Fifty years ago today, Federal Communications Commissioner Newton Minow delivered a speech to the National Association of Broadcasters that became a landmark in television-industry criticism.
From the Museum of Broadcast Communications:
Newton Minow was one of the most controversial figures ever to chair the Federal Communications Commission (FCC). Appointed in 1961 by President John F. Kennedy, Minow served only two years, but during that time he stimulated more public debate over television programming than any other chair in the history of the commission.
Appointed chair at the age of 34, Minow lost little time mapping out his agenda for television reform. In his first public speech at the national convention of broadcasting executives, Minow challenged industry leaders to “sit down in front of your television set when your station goes on the air and stay there without a book, magazine, newspaper, profit-and-loss sheet or rating book to distract you–and keep your eyes glued to that set until the station signs off. I can assure you that you will observe a vast wasteland.”
Minow’s address (transcript and audio here) was “[s]harply critical of excessive violence, frivolity, and commercialism” on television, criticism that would become a keystroke over the next five decades.
Fast-forward to 2011 and Ad Age magazine, which recently featured an interview with Minow revisiting his famous 1961 speech.
Today, 50 years and hundreds of cable and satellite channels later, the $64,000 question is: Is TV today just a vaster wasteland?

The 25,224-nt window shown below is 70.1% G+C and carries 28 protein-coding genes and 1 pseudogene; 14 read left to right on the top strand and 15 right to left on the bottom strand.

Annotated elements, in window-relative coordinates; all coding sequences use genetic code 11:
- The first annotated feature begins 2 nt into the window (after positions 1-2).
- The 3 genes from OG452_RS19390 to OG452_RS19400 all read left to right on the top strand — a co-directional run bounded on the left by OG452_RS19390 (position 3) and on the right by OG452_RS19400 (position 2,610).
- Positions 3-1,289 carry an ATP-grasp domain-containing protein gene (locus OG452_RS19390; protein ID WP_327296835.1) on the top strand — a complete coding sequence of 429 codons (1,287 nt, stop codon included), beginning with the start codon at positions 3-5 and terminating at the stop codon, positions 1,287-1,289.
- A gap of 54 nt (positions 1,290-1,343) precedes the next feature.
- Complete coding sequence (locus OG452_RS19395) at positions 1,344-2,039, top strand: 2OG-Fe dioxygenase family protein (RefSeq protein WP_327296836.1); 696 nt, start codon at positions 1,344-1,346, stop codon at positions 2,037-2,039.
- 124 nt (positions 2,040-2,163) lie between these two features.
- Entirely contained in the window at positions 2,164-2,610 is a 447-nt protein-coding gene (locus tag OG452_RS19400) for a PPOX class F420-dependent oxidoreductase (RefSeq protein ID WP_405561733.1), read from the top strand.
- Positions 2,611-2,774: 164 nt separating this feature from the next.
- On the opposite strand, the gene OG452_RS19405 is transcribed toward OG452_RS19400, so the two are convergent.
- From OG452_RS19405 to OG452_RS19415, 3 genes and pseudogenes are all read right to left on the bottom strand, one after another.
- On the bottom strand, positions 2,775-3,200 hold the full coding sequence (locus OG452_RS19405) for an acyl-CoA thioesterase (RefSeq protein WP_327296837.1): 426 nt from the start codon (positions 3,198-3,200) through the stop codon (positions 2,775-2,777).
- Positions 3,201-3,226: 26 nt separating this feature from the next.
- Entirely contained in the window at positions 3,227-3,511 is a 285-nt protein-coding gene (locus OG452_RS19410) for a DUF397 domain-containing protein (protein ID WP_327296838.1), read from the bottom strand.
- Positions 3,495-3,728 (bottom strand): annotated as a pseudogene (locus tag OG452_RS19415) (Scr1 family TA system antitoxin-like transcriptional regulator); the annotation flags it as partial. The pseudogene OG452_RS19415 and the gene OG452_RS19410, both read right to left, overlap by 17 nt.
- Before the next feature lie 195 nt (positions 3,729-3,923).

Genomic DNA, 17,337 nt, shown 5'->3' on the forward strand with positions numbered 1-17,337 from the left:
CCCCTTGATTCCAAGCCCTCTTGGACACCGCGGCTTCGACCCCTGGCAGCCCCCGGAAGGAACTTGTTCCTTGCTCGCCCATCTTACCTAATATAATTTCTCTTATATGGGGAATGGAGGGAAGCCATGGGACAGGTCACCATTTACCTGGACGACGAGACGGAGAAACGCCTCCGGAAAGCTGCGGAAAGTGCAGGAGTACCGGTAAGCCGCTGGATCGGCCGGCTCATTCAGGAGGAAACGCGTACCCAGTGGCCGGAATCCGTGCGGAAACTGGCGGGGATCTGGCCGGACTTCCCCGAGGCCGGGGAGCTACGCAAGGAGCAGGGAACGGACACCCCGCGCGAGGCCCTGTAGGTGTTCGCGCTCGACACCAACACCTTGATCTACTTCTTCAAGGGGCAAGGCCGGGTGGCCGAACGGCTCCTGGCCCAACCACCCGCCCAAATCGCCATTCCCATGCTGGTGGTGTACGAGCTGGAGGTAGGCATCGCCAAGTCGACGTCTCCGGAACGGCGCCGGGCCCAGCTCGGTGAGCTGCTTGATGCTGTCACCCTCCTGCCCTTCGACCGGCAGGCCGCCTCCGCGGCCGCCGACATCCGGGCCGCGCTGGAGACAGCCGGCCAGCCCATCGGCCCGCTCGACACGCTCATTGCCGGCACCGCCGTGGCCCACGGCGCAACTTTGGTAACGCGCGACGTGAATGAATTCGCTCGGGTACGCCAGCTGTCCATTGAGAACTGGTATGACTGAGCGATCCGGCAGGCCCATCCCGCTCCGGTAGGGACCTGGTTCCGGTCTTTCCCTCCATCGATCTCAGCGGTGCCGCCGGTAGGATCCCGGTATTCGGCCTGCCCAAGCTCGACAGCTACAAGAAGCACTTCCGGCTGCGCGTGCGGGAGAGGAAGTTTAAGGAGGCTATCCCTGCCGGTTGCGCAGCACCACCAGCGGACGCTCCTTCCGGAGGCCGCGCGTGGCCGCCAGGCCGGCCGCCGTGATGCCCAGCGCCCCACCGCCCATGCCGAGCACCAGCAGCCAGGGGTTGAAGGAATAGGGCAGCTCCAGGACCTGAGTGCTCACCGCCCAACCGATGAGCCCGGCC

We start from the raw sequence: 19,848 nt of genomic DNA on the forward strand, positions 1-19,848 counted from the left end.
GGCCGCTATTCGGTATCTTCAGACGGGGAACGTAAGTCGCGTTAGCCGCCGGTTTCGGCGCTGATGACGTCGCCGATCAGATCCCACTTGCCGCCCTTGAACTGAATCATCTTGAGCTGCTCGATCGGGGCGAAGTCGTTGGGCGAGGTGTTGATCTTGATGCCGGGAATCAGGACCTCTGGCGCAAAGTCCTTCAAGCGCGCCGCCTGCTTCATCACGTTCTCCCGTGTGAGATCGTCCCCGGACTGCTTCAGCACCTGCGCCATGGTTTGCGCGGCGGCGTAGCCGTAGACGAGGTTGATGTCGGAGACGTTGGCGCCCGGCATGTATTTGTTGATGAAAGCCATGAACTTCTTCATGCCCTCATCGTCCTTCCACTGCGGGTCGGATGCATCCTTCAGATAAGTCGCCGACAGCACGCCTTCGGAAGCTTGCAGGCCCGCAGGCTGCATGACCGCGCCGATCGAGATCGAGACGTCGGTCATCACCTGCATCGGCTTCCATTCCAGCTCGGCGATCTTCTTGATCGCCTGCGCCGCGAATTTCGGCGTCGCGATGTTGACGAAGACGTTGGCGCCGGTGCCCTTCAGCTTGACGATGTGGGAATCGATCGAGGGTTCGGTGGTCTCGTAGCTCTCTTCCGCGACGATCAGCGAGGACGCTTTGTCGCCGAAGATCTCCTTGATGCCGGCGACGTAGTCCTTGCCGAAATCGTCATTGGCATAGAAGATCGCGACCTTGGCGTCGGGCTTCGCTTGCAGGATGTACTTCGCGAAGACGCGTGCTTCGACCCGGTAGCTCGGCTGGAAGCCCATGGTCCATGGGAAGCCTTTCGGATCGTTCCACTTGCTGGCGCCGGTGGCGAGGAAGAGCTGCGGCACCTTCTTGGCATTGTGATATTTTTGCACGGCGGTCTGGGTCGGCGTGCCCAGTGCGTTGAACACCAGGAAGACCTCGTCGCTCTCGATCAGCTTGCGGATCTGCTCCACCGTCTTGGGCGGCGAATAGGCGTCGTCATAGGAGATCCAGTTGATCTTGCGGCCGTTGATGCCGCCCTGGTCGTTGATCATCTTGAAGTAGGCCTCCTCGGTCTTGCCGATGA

“It’s vaster, certainly,” Mr. Minow said. But it also gives viewers a “wider range of choice. That was the main thing I tried to do. At the time I was at the FCC there were two-and-a-half commercial television networks, there was no public television, no satellite. The choice was extremely narrow. Many cities had only one television station, some had two, a few had three, New York and Los Angeles had seven. But that was it. The most constructive thing the FCC could do was to expand choice. And in that we certainly succeeded.”
Finally, fun fact to know and tell, from Ad Age:
After his speech, Mr. Minow received calls from Jack Kennedy’s father and Edward R. Murrow. But none from the president himself.
Ambassador Kennedy said the speech was “the best speech since Jack’s inaugural address. And he said, ‘You keep it up, and if anybody gives you any trouble you call me.”
In his call later that night, Mr. Murrow announced that Mr. Minow had stolen his speech — that he’d given a similar speech the previous year to news directors in Chicago. “I went back and read his speech later, and I said to myself, if I had known about it I would have just repeated his speech because he was just saying the same thing I was.”
Murrow’s speech (it was actually two years previous, but why get technical about it) here.